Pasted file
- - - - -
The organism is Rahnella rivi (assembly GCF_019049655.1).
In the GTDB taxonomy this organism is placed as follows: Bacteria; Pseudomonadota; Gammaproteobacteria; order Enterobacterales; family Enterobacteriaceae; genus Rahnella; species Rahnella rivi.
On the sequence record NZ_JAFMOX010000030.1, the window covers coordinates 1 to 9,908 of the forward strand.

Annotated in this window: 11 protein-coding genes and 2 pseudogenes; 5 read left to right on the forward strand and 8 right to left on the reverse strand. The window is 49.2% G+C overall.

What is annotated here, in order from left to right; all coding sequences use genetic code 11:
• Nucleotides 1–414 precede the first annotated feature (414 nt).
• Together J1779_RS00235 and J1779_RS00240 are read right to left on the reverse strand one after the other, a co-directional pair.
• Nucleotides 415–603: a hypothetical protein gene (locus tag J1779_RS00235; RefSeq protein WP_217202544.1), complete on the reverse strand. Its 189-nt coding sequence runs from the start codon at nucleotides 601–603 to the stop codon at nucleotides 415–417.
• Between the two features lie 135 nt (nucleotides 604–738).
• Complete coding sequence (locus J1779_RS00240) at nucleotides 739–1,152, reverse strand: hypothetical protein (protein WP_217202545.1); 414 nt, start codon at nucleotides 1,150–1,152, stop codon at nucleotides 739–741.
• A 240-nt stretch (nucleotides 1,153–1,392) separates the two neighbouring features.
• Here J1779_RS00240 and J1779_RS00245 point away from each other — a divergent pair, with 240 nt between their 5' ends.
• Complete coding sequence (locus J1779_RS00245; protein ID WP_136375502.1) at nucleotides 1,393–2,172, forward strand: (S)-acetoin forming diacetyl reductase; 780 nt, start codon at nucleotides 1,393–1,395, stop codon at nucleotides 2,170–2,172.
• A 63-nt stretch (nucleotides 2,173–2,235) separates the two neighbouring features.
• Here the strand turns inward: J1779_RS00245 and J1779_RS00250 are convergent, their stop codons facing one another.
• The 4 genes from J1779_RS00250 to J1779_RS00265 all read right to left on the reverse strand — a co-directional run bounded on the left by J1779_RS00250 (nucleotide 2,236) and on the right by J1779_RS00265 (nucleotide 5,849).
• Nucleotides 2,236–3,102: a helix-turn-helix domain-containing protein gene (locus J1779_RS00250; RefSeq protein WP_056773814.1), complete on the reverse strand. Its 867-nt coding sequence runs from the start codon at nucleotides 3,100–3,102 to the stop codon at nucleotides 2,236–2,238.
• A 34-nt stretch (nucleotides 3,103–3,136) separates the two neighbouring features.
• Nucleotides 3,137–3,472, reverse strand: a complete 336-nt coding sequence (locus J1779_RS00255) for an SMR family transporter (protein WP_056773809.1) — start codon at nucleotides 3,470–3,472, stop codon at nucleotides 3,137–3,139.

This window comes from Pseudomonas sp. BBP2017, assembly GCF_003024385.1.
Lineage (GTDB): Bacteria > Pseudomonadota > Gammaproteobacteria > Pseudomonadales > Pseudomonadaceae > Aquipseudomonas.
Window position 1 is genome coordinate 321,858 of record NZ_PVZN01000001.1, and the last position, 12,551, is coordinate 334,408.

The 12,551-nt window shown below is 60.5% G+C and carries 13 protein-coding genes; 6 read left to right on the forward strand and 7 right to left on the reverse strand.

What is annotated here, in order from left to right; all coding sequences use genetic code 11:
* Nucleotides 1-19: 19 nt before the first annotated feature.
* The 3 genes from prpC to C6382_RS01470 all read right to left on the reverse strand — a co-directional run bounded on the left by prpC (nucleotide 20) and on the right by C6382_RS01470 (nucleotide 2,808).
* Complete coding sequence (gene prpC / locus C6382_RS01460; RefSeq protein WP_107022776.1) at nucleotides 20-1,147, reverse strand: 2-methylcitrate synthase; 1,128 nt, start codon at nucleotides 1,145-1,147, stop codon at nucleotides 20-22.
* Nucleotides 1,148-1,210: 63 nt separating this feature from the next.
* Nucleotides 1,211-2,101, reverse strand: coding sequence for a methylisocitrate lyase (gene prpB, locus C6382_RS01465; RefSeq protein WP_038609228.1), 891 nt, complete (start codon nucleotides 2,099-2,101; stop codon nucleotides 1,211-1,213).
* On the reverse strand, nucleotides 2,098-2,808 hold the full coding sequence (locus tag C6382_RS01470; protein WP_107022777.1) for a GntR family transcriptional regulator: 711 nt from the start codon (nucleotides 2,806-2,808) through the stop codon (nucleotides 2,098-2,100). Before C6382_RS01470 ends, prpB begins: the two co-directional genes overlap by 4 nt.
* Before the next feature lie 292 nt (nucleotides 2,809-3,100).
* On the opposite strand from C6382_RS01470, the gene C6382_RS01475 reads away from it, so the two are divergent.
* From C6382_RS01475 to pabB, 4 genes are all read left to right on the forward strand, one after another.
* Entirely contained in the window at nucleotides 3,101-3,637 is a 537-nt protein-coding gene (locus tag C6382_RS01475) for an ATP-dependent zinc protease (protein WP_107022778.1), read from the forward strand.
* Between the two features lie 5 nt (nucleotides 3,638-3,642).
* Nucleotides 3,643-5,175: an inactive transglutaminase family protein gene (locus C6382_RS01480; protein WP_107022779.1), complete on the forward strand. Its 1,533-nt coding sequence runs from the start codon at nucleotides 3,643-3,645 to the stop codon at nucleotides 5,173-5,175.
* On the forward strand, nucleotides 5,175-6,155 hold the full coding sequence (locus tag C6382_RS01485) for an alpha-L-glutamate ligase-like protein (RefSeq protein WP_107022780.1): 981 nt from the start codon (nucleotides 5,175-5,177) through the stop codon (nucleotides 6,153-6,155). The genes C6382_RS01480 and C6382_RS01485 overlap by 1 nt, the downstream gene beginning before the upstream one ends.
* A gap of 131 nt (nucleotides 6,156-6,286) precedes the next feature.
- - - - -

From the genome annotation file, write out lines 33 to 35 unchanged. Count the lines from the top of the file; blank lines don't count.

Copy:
* From C6382_RS01475 to pabB, 4 genes are all read left to right on the forward strand, one after another.
* Entirely contained in the window at nucleotides 3,101-3,637 is a 537-nt protein-coding gene (locus tag C6382_RS01475) for an ATP-dependent zinc protease (protein WP_107022778.1), read from the forward strand.
* Between the two features lie 5 nt (nucleotides 3,638-3,642).